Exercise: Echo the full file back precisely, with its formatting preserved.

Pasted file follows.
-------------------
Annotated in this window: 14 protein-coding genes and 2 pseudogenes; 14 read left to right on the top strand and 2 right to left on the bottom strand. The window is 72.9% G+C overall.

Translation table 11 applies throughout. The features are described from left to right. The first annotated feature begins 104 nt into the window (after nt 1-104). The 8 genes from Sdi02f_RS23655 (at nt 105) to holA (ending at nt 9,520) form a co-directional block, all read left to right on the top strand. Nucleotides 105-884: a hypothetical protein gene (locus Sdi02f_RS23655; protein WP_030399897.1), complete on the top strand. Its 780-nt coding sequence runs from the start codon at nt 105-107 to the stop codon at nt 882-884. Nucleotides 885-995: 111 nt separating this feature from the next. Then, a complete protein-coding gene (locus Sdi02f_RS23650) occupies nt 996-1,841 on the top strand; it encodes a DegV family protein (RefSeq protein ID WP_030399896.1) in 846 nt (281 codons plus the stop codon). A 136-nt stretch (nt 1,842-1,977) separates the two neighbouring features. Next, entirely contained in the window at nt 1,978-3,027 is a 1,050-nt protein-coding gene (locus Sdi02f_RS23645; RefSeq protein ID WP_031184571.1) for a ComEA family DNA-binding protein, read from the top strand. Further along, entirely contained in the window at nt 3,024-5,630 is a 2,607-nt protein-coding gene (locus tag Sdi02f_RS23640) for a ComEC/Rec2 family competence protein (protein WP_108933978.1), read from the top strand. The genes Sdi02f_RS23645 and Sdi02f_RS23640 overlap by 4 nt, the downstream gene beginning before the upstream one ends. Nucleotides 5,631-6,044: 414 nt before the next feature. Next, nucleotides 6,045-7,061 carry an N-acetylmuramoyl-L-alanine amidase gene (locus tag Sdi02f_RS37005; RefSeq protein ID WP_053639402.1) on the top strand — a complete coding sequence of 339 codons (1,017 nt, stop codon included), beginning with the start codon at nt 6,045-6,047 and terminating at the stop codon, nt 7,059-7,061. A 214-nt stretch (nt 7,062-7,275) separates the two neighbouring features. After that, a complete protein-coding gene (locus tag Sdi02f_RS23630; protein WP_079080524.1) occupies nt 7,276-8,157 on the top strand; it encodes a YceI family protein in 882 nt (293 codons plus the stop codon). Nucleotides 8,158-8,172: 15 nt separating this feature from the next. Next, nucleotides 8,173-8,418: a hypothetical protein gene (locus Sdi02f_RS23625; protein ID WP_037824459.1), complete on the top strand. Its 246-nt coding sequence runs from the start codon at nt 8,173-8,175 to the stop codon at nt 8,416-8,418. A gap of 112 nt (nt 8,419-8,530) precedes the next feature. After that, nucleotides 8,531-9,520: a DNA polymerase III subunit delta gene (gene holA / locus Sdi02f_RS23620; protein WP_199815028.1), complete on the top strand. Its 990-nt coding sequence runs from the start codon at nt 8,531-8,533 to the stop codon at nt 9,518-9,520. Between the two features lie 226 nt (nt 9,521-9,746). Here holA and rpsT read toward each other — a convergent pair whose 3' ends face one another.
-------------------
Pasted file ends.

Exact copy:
Annotated in this window: 14 protein-coding genes and 2 pseudogenes; 14 read left to right on the top strand and 2 right to left on the bottom strand. The window is 72.9% G+C overall.

Translation table 11 applies throughout. The features are described from left to right. The first annotated feature begins 104 nt into the window (after nt 1-104). The 8 genes from Sdi02f_RS23655 (at nt 105) to holA (ending at nt 9,520) form a co-directional block, all read left to right on the top strand. Nucleotides 105-884: a hypothetical protein gene (locus Sdi02f_RS23655; protein WP_030399897.1), complete on the top strand. Its 780-nt coding sequence runs from the start codon at nt 105-107 to the stop codon at nt 882-884. Nucleotides 885-995: 111 nt separating this feature from the next. Then, a complete protein-coding gene (locus Sdi02f_RS23650) occupies nt 996-1,841 on the top strand; it encodes a DegV family protein (RefSeq protein ID WP_030399896.1) in 846 nt (281 codons plus the stop codon). A 136-nt stretch (nt 1,842-1,977) separates the two neighbouring features. Next, entirely contained in the window at nt 1,978-3,027 is a 1,050-nt protein-coding gene (locus Sdi02f_RS23645; RefSeq protein ID WP_031184571.1) for a ComEA family DNA-binding protein, read from the top strand. Further along, entirely contained in the window at nt 3,024-5,630 is a 2,607-nt protein-coding gene (locus tag Sdi02f_RS23640) for a ComEC/Rec2 family competence protein (protein WP_108933978.1), read from the top strand. The genes Sdi02f_RS23645 and Sdi02f_RS23640 overlap by 4 nt, the downstream gene beginning before the upstream one ends. Nucleotides 5,631-6,044: 414 nt before the next feature. Next, nucleotides 6,045-7,061 carry an N-acetylmuramoyl-L-alanine amidase gene (locus tag Sdi02f_RS37005; RefSeq protein ID WP_053639402.1) on the top strand — a complete coding sequence of 339 codons (1,017 nt, stop codon included), beginning with the start codon at nt 6,045-6,047 and terminating at the stop codon, nt 7,059-7,061. A 214-nt stretch (nt 7,062-7,275) separates the two neighbouring features. After that, a complete protein-coding gene (locus tag Sdi02f_RS23630; protein WP_079080524.1) occupies nt 7,276-8,157 on the top strand; it encodes a YceI family protein in 882 nt (293 codons plus the stop codon). Nucleotides 8,158-8,172: 15 nt separating this feature from the next. Next, nucleotides 8,173-8,418: a hypothetical protein gene (locus Sdi02f_RS23625; protein ID WP_037824459.1), complete on the top strand. Its 246-nt coding sequence runs from the start codon at nt 8,173-8,175 to the stop codon at nt 8,416-8,418. A gap of 112 nt (nt 8,419-8,530) precedes the next feature. After that, nucleotides 8,531-9,520: a DNA polymerase III subunit delta gene (gene holA / locus Sdi02f_RS23620; protein WP_199815028.1), complete on the top strand. Its 990-nt coding sequence runs from the start codon at nt 8,531-8,533 to the stop codon at nt 9,518-9,520. Between the two features lie 226 nt (nt 9,521-9,746). Here holA and rpsT read toward each other — a convergent pair whose 3' ends face one another.